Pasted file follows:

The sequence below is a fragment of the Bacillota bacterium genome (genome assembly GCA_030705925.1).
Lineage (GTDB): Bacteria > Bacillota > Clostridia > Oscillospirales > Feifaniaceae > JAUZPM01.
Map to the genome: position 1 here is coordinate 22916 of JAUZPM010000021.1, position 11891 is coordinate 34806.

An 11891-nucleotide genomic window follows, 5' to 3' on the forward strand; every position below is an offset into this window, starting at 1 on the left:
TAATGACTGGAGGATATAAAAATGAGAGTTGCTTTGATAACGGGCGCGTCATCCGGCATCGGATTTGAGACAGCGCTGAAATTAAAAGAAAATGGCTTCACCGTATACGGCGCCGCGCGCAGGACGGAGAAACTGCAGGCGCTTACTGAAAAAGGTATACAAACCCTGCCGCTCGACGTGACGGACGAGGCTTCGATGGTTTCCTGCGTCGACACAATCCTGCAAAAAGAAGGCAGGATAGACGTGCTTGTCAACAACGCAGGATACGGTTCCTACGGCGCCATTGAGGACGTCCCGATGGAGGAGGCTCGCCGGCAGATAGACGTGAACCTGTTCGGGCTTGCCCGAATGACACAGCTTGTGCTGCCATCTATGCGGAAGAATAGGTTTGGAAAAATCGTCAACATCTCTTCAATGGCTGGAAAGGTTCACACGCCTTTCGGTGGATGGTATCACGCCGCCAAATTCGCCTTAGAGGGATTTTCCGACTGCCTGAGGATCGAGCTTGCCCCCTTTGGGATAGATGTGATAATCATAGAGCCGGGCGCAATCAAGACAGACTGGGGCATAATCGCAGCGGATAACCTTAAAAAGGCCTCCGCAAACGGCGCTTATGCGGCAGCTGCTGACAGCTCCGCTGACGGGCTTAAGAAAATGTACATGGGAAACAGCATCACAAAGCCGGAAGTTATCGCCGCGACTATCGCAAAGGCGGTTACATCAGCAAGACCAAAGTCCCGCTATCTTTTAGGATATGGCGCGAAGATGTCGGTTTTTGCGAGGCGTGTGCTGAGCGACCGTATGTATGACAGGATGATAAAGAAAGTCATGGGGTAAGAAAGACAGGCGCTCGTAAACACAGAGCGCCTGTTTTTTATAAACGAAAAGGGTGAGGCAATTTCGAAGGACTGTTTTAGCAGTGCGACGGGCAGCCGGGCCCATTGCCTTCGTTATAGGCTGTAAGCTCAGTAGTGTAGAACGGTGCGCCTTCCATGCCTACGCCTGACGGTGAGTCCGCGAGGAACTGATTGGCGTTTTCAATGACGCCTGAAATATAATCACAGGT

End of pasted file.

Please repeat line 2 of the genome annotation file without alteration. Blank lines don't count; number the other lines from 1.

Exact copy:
Lineage (GTDB): Bacteria > Bacillota > Clostridia > Oscillospirales > Feifaniaceae > JAUZPM01.